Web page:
He dominated the party since 2003 and led the nation for nearly a decade, but now the race is on to replace Conservative leader Stephen Harper.
Harper’s resignation comes amid his party’s relegation to Official Opposition status in Monday’s federal election.
Justin Trudeau became Canada’s 23rd Prime Minister as the Liberal Party seized a decisive 184-seat majority in the 338-seat parliament. The Conservatives came second with 99 seats, the NDP was booted from opposition to third place with 44, the Bloc Quebecois took 10 and Elizabeth May held onto the Green Party’s only seat.
“The disappointment you also feel is my responsibility and mine alone,” Harper said during his late-night concession speech from his riding of Calgary-Heritage. “While tonight’s result is certainly not the one we had hoped for, the people are never wrong,”
Mention of Harper’s resignation was conspicuously absent from the former leader’s speech. Conservative Party President John Walsh released a statement ahead of Harper taking the stage, saying the party had been instructed to start the process to select an interim leader and the leadership selection process.
“Stephen Harper was such a dominant figure as a Prime Minister and leader of the Conservative party; the one who helped unify the party and won several elections in a row,” said Daniel Béland, Research Chair in Public Policy for Johnson-Shoyama Graduate School of Public Policy at the University of Saskatchewan. “I think relatively few people in the party, even former ministers, have this image that is strong enough to really lead them to run and to have a chance to actually have a shot at being Prime Minister.”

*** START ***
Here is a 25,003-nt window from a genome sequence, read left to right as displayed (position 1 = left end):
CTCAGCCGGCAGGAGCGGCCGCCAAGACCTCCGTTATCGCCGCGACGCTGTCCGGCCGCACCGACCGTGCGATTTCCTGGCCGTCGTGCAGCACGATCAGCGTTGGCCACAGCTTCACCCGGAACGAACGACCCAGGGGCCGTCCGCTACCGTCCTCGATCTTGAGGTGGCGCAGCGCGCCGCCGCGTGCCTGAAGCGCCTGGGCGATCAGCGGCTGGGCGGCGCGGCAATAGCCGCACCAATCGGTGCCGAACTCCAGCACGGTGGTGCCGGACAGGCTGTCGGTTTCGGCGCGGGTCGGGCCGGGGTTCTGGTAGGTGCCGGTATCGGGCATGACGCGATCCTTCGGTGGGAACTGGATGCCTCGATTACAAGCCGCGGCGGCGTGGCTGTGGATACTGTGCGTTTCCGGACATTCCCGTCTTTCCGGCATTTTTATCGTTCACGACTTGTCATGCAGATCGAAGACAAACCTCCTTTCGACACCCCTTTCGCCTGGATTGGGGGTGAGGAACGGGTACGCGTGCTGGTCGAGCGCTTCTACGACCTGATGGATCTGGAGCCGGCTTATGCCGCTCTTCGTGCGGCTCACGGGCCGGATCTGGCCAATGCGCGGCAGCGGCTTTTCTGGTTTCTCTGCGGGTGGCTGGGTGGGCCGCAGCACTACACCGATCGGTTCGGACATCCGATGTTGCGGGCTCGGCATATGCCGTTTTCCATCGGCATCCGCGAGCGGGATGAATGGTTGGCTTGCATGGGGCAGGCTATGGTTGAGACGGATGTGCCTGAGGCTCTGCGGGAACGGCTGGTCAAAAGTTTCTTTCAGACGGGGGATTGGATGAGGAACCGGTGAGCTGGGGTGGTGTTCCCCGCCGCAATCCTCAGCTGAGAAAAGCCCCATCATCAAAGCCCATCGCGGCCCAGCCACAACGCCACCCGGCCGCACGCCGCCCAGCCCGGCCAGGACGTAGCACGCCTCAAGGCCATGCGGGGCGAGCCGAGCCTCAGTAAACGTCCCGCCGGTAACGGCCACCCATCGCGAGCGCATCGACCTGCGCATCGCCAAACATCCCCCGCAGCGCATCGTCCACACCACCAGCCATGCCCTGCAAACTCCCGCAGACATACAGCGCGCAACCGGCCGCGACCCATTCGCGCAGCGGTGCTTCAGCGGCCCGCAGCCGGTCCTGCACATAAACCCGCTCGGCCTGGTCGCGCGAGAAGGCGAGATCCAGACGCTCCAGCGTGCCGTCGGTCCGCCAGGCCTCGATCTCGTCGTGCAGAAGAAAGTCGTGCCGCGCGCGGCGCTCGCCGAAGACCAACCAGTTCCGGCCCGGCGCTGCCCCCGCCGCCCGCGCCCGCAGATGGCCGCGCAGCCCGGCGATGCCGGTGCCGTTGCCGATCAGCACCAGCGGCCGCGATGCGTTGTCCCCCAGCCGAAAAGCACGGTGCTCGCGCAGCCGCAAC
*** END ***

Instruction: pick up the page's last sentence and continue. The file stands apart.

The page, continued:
Harper has been the only leader of the new Conservative Party that formed from the merger of the socially conservative Canadian Alliance and socially centrist Progressive Conservative parties in 2003. As the former leader of the Canadian Alliance, Harper was vital to brokering the merger deal.
Béland said Harper walked the tightrope over the Alliance/Progressive divide that still exists within the party and commanded a strong party whip. He said the ability to keep the party united will be the greatest challenge and asset to potential leadership candidates.
It comes with opportunities for the party to renew itself but it also comes with great risk of exacerbating internal tensions,” Béland said. “Some people are interested in having a real debate in the (Conservative) party because they were muzzled for a long time in the name of securing and maintaining the party in power.”
While Béland said it’s still unclear if the next leader could command the party as Harper did, he conceded that Canadians have yet to get to know many other Conservative members, due to Harper’s all-present concentration of power and messaging.
“People may not seem that strong at first but then during a leadership race we can discover personalities,” he said.
The four assets Béland said the future leader must demonstrate are charisma to combat Trudeau’s popularity, support from both sides of the party, a more moderate approach to appeal to a wider Canadian voter base, and the ability to win over women and minority voters.